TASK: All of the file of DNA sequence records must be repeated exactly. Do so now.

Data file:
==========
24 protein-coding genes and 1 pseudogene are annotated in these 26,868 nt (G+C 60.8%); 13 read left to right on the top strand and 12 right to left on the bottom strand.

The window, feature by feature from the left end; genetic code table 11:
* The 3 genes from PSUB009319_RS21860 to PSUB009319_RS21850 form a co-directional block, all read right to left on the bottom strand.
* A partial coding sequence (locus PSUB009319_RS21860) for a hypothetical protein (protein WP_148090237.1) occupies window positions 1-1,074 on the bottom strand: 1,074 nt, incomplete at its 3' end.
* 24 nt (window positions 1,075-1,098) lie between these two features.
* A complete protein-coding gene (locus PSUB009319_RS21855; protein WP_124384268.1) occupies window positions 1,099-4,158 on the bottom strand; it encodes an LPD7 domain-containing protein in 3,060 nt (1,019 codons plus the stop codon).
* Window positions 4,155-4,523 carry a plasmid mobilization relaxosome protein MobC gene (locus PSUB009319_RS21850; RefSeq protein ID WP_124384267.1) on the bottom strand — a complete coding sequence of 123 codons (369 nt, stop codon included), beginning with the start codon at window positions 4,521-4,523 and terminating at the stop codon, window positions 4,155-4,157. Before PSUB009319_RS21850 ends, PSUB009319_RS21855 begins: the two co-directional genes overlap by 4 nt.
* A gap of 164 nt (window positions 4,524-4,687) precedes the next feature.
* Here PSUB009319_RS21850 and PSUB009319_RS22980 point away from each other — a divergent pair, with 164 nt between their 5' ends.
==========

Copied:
24 protein-coding genes and 1 pseudogene are annotated in these 26,868 nt (G+C 60.8%); 13 read left to right on the top strand and 12 right to left on the bottom strand.

The window, feature by feature from the left end; genetic code table 11:
* The 3 genes from PSUB009319_RS21860 to PSUB009319_RS21850 form a co-directional block, all read right to left on the bottom strand.
* A partial coding sequence (locus PSUB009319_RS21860) for a hypothetical protein (protein WP_148090237.1) occupies window positions 1-1,074 on the bottom strand: 1,074 nt, incomplete at its 3' end.
* 24 nt (window positions 1,075-1,098) lie between these two features.
* A complete protein-coding gene (locus PSUB009319_RS21855; protein WP_124384268.1) occupies window positions 1,099-4,158 on the bottom strand; it encodes an LPD7 domain-containing protein in 3,060 nt (1,019 codons plus the stop codon).
* Window positions 4,155-4,523 carry a plasmid mobilization relaxosome protein MobC gene (locus PSUB009319_RS21850; RefSeq protein ID WP_124384267.1) on the bottom strand — a complete coding sequence of 123 codons (369 nt, stop codon included), beginning with the start codon at window positions 4,521-4,523 and terminating at the stop codon, window positions 4,155-4,157. Before PSUB009319_RS21850 ends, PSUB009319_RS21855 begins: the two co-directional genes overlap by 4 nt.
* A gap of 164 nt (window positions 4,524-4,687) precedes the next feature.
* Here PSUB009319_RS21850 and PSUB009319_RS22980 point away from each other — a divergent pair, with 164 nt between their 5' ends.